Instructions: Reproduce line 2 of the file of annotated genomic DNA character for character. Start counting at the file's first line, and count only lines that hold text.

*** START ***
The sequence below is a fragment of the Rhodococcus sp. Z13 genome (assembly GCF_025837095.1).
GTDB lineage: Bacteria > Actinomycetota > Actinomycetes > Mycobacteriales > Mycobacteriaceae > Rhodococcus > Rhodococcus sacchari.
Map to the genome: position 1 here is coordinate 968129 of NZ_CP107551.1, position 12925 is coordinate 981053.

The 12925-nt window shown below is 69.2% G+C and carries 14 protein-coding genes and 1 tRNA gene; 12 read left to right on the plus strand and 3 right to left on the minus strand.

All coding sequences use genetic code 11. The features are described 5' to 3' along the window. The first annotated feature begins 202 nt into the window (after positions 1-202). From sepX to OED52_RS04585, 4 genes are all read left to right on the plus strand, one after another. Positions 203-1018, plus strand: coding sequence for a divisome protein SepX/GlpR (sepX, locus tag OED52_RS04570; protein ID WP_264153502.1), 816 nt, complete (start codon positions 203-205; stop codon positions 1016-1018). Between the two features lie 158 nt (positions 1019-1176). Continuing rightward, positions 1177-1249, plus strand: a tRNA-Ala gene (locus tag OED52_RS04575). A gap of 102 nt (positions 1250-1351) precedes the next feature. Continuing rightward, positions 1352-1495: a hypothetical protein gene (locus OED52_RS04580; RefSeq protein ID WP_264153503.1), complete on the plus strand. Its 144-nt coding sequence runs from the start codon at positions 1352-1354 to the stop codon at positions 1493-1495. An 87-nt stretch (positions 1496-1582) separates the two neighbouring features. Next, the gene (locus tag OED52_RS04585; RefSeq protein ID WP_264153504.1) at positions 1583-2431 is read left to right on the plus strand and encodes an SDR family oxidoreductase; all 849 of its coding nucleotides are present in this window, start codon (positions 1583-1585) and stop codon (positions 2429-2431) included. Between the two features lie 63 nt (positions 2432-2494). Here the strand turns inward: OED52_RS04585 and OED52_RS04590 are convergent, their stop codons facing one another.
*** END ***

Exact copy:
GTDB lineage: Bacteria > Actinomycetota > Actinomycetes > Mycobacteriales > Mycobacteriaceae > Rhodococcus > Rhodococcus sacchari.